The atlas also documents other dramatic trends, including the fragmentation of Christianity. New denominations, often borne out of strife and division, multiply endlessly. In Korea, for instance, there are now 69 different Presbyterian denominations. At the rate we are going, by 2025 there will be 55,000 separate denominations in the world!
That is an utter mess fueled by rivalry and confusion that hampers the church's witness and makes a mockery of God's call to live as parts of one body.
The atlas also documents the dramatic rise of revival movements throughout the world, and charts the story of Pentecostalism's rise. From its beginning a century ago, Pentecostalism now comprises a quarter of all Christians in the world. This fundamental change in Christianity's global composition, along with its geographical transformation, has created a dramatically different Christian footprint in the world.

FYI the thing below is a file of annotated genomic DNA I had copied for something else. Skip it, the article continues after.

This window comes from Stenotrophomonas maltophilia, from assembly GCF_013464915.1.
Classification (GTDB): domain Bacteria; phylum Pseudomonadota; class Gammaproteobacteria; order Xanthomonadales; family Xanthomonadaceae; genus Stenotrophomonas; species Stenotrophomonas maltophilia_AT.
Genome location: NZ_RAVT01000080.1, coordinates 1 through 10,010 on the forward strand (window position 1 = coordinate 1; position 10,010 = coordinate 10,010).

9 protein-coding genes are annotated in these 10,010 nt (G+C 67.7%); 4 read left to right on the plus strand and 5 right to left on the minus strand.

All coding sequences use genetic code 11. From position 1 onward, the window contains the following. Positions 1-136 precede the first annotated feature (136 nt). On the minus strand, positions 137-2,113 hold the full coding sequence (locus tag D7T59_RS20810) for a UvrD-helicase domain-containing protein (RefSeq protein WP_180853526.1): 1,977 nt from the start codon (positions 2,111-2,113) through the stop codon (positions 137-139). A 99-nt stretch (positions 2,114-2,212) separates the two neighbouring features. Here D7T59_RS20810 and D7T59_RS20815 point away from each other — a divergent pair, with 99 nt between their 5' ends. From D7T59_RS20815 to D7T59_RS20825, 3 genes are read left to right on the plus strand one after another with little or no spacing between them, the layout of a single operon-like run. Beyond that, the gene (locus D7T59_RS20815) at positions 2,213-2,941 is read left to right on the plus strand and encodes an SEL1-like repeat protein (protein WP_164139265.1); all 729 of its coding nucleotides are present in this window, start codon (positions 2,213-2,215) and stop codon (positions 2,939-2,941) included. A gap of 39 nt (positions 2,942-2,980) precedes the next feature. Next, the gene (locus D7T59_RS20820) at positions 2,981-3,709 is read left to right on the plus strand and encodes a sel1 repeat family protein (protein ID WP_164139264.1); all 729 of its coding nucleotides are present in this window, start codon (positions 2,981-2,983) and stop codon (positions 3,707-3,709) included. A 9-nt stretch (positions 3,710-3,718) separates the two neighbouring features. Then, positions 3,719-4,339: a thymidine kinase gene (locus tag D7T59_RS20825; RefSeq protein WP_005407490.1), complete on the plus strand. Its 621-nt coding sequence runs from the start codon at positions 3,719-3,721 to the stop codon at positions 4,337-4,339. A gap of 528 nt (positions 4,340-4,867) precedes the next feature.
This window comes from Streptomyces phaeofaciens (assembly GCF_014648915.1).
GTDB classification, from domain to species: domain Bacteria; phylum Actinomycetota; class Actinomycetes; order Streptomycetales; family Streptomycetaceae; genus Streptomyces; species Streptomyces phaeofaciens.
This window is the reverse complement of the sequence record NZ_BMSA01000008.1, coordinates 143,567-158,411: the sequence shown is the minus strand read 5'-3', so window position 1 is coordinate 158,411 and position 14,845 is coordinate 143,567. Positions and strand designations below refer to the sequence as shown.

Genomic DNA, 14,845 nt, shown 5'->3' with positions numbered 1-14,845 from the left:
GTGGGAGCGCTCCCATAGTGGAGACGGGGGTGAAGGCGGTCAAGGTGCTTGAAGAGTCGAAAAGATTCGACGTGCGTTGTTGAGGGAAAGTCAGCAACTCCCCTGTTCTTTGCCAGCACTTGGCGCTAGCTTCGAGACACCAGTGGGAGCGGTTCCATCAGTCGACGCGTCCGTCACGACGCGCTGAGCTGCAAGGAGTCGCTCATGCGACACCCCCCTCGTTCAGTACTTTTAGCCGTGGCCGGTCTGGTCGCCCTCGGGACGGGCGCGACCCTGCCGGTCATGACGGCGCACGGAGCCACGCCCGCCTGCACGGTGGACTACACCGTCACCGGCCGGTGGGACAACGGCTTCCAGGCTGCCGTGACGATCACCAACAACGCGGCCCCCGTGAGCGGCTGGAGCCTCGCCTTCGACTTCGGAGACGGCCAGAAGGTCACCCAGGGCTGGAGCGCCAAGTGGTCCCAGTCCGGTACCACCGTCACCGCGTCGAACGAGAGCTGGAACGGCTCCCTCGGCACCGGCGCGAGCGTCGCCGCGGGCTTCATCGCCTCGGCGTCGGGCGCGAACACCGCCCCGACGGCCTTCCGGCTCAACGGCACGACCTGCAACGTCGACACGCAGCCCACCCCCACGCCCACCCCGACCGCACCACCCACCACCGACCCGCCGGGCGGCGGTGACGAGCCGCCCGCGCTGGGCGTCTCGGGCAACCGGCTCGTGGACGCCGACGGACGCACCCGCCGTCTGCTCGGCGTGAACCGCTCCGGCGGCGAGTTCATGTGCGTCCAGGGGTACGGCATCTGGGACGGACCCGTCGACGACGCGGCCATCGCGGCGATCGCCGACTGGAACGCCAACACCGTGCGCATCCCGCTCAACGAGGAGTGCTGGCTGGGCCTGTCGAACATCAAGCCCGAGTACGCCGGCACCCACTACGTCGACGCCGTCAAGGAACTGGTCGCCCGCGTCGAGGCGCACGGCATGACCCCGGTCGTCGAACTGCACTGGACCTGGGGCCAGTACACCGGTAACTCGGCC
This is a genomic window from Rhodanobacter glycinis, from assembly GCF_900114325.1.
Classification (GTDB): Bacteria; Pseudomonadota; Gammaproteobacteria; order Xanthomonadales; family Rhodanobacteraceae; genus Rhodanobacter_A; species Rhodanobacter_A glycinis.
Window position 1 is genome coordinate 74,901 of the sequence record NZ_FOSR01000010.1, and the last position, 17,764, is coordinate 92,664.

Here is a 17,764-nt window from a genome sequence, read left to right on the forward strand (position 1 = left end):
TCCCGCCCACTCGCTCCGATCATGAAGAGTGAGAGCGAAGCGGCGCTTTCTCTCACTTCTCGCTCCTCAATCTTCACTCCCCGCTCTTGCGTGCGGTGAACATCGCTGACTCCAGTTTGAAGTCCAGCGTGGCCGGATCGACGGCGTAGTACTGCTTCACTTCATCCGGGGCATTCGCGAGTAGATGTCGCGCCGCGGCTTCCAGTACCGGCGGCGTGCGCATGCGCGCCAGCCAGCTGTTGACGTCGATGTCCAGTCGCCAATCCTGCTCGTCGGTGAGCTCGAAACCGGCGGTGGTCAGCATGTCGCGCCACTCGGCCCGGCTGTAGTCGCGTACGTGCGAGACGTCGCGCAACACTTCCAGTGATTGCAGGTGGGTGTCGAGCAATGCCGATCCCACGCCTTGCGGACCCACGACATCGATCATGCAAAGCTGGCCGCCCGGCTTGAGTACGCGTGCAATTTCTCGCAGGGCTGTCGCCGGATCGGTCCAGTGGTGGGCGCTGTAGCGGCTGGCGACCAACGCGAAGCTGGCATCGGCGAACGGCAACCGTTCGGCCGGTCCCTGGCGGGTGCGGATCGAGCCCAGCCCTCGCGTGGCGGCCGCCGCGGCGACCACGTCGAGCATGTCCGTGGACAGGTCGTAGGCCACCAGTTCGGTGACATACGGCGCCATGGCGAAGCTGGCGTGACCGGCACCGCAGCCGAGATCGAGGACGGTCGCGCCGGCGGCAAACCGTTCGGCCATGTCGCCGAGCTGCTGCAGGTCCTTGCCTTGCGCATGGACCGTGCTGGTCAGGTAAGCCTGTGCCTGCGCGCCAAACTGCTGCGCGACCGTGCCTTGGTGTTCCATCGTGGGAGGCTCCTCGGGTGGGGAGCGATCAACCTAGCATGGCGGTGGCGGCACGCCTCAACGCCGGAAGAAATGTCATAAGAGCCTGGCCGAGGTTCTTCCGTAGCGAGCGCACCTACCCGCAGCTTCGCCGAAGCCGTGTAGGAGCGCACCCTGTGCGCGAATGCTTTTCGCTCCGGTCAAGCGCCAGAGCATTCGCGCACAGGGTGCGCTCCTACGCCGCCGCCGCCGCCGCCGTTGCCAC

My favorite characters in The Lord of the Rings are the Ents -- an ancient race of giant living, talking, breathing trees in J.R.R. Tolkien's fictional land, Middle Earth. I have a little confession to make: Whenever I hear a reading from Isaiah 55 where it says, "The mountains and hills before you shall burst into song and all the trees of the field shall clap their hands," I always picture the Giant Ents from The Lord of the Rings. And then I picture these clapping trees from Isaiah holding little Hobbits in their branch arms in what ends up a willful conflation of Middle Earth and Major Prophet.